But the idea is plain: the presence of Christ in the world elicits faith and unbelief. The belief of Christians is thrown into relief against a background of repudiation on the part of others. These others include Jews, but they are not confined to Jews. Peter does not enter into any explanation of the offence of the cross , as Paul does; we are not told why some do not believe in Christ, but merely that they stumble over the Stone in their fatal see iv. Such i. A similar problem is discussed by Paul in Romans ix.

But Peter is not thinking of Israel specially. He does not mean that a special number of men were predestined to unbelief and doom, for the unbelieving ver.


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From this stern reminder that the attitude of men towards Christ is critical and decisive, and that the world-order is a grave matter for the disobedient 9 ii. Some of these predicates had been already combined in Judaism, e. The elect race is from Isaiah xliii. The People who belong to Him is a fusion of Exodus xix. The object of all this honour and privilege is that you may proclaim from Isaiah xlii.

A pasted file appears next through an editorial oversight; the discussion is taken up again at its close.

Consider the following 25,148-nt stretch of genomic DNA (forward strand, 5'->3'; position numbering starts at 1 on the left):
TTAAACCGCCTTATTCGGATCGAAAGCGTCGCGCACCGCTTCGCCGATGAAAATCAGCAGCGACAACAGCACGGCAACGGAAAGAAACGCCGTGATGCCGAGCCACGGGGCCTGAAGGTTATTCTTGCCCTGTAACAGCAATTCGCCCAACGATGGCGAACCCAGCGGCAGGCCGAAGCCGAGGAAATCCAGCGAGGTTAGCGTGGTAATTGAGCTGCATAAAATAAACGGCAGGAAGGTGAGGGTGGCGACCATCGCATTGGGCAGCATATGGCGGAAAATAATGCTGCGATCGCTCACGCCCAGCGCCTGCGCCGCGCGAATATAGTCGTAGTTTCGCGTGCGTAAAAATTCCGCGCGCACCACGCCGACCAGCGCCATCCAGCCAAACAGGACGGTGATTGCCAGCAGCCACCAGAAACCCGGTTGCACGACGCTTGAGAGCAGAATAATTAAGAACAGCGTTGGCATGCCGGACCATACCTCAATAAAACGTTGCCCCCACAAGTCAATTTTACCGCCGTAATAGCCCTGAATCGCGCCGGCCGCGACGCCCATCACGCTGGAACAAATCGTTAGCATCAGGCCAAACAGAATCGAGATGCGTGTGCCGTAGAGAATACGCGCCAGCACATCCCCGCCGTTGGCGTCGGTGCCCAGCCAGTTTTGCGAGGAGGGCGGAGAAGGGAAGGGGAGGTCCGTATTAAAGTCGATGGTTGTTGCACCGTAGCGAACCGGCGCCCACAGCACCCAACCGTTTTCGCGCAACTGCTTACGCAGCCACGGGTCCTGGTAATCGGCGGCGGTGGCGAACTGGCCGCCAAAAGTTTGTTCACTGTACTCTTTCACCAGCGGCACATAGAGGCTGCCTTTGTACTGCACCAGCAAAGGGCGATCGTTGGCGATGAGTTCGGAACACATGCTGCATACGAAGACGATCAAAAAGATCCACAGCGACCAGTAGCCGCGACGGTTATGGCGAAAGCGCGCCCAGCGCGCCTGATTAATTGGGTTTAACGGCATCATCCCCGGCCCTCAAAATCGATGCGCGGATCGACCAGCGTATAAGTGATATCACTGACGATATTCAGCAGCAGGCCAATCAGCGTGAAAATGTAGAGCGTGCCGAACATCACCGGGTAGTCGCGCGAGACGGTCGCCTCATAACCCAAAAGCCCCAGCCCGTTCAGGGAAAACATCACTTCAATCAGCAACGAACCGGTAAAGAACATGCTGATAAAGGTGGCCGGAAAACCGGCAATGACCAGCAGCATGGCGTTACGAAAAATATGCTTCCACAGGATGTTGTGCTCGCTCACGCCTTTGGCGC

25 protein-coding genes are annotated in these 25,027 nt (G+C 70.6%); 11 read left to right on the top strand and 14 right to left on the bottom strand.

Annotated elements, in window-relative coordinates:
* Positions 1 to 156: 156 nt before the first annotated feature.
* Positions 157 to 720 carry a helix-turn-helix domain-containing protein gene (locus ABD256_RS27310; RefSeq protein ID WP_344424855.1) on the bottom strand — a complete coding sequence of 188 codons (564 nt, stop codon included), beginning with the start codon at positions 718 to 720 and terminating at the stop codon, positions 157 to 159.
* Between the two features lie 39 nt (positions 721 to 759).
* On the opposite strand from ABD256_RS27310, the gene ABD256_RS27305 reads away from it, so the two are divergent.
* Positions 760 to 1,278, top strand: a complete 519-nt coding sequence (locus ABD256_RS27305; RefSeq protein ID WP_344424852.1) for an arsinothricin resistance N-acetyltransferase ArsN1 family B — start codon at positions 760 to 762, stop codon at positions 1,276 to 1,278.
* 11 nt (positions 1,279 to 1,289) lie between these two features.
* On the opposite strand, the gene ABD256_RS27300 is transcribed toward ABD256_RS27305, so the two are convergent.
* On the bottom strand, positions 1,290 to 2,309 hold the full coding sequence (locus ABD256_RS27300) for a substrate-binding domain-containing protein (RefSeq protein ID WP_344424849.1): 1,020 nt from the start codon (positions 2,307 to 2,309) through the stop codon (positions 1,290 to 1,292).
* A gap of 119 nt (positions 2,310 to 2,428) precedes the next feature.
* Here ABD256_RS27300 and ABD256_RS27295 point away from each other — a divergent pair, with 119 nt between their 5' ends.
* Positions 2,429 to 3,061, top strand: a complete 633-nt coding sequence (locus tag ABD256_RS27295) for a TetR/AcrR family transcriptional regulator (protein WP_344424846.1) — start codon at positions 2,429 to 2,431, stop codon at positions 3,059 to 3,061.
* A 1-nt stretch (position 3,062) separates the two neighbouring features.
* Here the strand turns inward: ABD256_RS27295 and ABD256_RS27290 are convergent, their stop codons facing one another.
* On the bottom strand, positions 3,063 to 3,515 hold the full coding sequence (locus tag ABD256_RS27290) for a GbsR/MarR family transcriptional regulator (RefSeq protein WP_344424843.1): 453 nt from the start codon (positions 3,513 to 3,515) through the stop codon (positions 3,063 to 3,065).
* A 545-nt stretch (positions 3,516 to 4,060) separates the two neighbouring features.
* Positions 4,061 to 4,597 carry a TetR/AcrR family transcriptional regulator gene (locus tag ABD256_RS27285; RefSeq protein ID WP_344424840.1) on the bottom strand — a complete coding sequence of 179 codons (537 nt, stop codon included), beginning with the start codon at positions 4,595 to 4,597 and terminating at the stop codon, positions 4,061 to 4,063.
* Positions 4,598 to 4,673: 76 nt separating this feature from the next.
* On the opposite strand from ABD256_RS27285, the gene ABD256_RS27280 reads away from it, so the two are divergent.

The term rendered wondrous deeds is almost the same in meaning as the triumphs of God in Acts ii. Darkness is often the term for the paganism from which converts have been emancipated see Colossians i. Christians are the People of God , not that they may exult over the Jews who have been superseded, but that they may exhibit the marvellous goodness of God and by their dutiful life see, e. This is really the climax of the passage: Such is your destiny. The transference of the religious consciousness from the city or state to a religious society had been already initiated in cults like those of Isis and Mithras, which were international or rather non-national in scope.